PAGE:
RITHOLTZ: How do you keep that message consistent? So you have 600 people …
RITHOLTZ: … where a fraction of that, one of my concerns is always we have a lot of people in the office who do research, who publish …
RITHOLTZ: … who write about different things. Philosophically, we’re all more or less on the same page so the message is consistent, but the concern is as you scale up and it’s that many more people, does that become a challenge to keep the message the same across every advisor to every client?
MALLOUK: No, I think that we are definitely a one-voice firm, and I think that that’s a — different firms have different decisions. When you look at larger RIAs, they tend not to be that way. They tend to look like a brokerage house …
MALLOUK: … you know, you can build a Morgan Stanley and the guy in the office, one might be a guy that does options for all of his clients and Office 2 is the guy who does bonds for all of his clients. At Creative Planning, we — it’s the same thing. Every client is going through a planning process. It doesn’t matter if they’re on the Forbes list, which is somebody we started with a couple of weeks ago, is going through the same process and somebody who’s got $500,000.
And we have that process in place because we know in our — we’ve developed a way that we think is the best way to get the information we need from the clients to figure out what their needs, their dreams, their vision are. It sounds cheesy, but sometimes your goals are not your dreams, right?
MALLOUK: We want to know what they’re really trying to accomplish and how feasible at all is. So everyone is going through that same process. And then we have a philosophy, so when we were talking earlier about, you know, we don’t believe in hedge funds, but we — I believe in — in — in private equity and alternatives, and I believe that the markets are fairly efficient so we use indexing instead of most — instead of large-cap mutual funds.
When I say that’s what I believe, that’s what Creative believes, right?
MALLOUK: So if you’re coming and interviewing at Creative Planning, you’re not coming to Creative Planning unless you believe that or close enough, and you’re going to — you’re going to — you’re really going to act that way.
There is no — oh, by the way, we’ve got a hedge fund thing over here and the large-cap mutual funds over there and it’s one voice, one philosophy, consistent messaging. If a client gets a newsletter from me, they’re not going, “What the hell is this?” You know, I’m in Los Angeles and my advisor is doing something completely different.
MALLOUK: That’s not — that’s not happening. And what’s great about that is we don’t have to write — write vague garbage, right? We can be very specific about what we believe and what we’re doing at any point in the market cycle because everyone is going to read that and go, yeah, that’s what I’m experiencing.
RITHOLTZ: So I don’t remember if it was you or someone else who used the phrase Frankenfirms …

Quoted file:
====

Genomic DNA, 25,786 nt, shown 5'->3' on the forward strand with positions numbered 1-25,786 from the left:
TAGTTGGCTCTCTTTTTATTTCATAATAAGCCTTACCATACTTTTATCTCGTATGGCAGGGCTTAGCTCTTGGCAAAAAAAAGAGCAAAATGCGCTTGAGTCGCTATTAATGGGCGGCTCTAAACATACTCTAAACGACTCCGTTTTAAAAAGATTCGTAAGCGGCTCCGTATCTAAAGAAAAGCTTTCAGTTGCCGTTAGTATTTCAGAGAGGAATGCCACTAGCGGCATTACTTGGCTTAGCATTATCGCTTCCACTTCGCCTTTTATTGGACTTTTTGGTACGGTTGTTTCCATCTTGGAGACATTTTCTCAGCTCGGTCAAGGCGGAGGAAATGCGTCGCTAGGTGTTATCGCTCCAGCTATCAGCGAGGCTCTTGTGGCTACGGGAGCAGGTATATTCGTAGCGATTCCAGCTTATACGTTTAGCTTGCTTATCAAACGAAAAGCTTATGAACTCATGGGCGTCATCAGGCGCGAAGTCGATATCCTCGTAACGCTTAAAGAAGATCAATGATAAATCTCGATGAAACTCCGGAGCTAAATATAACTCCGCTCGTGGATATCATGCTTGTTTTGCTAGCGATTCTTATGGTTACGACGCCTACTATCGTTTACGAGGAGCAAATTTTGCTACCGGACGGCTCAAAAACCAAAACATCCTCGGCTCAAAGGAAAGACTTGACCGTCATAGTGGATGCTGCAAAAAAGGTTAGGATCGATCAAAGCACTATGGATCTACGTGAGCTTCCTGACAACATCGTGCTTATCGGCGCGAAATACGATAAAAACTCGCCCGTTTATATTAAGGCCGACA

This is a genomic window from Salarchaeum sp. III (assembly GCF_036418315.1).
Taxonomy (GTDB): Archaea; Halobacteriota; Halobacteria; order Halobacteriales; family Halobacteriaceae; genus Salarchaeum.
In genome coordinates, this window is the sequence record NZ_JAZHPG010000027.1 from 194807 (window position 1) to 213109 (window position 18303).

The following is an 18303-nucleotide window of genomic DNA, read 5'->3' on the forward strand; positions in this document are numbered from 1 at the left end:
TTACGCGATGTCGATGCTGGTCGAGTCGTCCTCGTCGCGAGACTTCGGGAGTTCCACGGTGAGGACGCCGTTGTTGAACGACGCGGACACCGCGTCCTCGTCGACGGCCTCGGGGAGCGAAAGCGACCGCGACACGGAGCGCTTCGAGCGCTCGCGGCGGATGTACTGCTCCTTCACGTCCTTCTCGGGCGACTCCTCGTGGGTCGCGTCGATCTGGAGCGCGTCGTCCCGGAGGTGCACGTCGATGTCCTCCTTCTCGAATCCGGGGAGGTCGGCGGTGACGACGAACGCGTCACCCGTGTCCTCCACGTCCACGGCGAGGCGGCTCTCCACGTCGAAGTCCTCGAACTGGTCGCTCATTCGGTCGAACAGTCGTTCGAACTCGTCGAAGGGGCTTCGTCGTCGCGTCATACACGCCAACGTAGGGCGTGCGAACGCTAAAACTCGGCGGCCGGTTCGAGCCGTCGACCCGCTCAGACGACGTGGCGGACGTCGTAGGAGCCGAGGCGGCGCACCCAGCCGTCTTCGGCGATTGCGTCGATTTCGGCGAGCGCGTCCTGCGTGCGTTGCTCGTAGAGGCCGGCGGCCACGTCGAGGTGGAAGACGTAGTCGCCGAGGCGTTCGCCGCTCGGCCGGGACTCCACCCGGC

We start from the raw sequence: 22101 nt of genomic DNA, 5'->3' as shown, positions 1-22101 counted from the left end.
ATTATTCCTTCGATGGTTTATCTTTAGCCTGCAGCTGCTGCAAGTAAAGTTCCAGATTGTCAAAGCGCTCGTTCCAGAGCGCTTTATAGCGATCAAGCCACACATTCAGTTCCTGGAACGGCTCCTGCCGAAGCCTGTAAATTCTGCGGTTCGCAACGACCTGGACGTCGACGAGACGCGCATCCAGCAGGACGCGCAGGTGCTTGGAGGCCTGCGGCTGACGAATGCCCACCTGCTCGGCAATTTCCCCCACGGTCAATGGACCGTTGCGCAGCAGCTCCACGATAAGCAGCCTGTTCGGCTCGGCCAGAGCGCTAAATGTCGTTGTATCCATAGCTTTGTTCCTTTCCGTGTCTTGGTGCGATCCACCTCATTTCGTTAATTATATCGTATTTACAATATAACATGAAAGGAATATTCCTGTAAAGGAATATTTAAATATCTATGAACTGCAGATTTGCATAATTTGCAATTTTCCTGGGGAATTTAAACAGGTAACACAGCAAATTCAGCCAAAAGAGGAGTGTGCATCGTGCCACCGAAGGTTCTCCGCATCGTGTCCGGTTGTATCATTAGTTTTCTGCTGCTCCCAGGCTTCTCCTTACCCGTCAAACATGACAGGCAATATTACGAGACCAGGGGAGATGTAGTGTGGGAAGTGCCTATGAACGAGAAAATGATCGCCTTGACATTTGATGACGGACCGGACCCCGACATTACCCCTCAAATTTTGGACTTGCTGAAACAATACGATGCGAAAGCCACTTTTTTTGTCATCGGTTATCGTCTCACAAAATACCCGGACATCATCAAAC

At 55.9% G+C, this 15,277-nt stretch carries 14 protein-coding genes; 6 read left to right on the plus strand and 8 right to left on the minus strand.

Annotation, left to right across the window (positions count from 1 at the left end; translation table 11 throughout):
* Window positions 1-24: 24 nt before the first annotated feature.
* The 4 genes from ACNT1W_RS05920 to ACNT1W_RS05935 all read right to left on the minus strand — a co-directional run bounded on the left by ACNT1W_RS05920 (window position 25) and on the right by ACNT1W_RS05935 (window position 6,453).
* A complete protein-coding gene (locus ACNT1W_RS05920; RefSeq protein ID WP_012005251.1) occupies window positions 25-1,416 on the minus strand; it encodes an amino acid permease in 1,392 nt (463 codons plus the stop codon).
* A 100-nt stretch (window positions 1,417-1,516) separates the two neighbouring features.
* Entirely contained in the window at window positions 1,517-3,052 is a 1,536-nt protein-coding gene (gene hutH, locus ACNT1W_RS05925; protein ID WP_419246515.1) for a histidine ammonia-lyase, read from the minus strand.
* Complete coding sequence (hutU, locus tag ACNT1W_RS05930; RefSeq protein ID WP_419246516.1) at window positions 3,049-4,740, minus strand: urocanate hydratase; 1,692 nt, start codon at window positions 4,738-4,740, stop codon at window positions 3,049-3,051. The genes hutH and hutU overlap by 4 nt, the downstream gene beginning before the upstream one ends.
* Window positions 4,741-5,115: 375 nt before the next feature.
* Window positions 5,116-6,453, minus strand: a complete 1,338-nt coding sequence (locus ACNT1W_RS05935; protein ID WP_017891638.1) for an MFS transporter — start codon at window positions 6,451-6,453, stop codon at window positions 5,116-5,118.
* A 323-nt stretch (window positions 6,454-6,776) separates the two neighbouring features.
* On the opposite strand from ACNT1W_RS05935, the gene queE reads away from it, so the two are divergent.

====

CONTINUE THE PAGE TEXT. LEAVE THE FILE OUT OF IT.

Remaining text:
MALLOUK: Yeah, it was me.
RITHOLTZ: … where — that is you, right?
RITHOLTZ: So where you have hedge funds over here and — and covered call options over there and some wacky S&P sector rotation here, and a firm just becomes a conglomeration of 10 smaller firms and no consistent …
RITHOLTZ: … philosophy, is that — is that a survivable model these days?
MALLOUK: No, I look at like some of these — some of the private equity firms in this space, they come and they buy out a $1 billion, $2 billion firm, they call it a platform.
MALLOUK: And then they take that firm and they go by other firms and go, “We’ll do your compliance in H.R. and financial stuff for you and give you a big check. Come join us.” Oh, you use this software, oh, that’s fine. Keep — keep using. Oh, you — you believe in, you know, exiting the market when your signals from your bond does say this, “Oh, yeah, go head and keep doing that.”
And you wind up with a firm that grows to $10 billion and that’s really just 25 small firms …
MALLOUK: … that don’t operate the same, don’t do the same things. That’s what I think of as a Frankenfirm.
I think that buck is getting passed from one private equity firm to another, and it’s going to explode in somebody’s lap. In a lot of the larger firms, that’s what they are. They’re just an amalgamation of a bunch of stuff that’s not philosophically consistent. I do think this is that one of the negatives of private equity is you have private equity come into a space like this, let’s say they want to exit in three years, you take a $2 billion firm, you buy eight firms, you make it $4 billion, you — you exit, you make 50 percent. Everyone is high fiving, but somebody now has something that doesn’t really probably isn’t best for the client anymore, and probably isn’t best for the employee anymore. And everyone can smell it, right?
And — and eventually, the smell will get bad enough that you’ll lose employees, you’ll lose clients. But by then the person who put it all together is long gone.
RITHOLTZ: So …
MALLOUK: A hot potato.
RITHOLTZ: So one of the knocks against private equity and RIAs years ago — and I don’t know if this is still true — and is the gym in your office — and I had a whole conversation about this …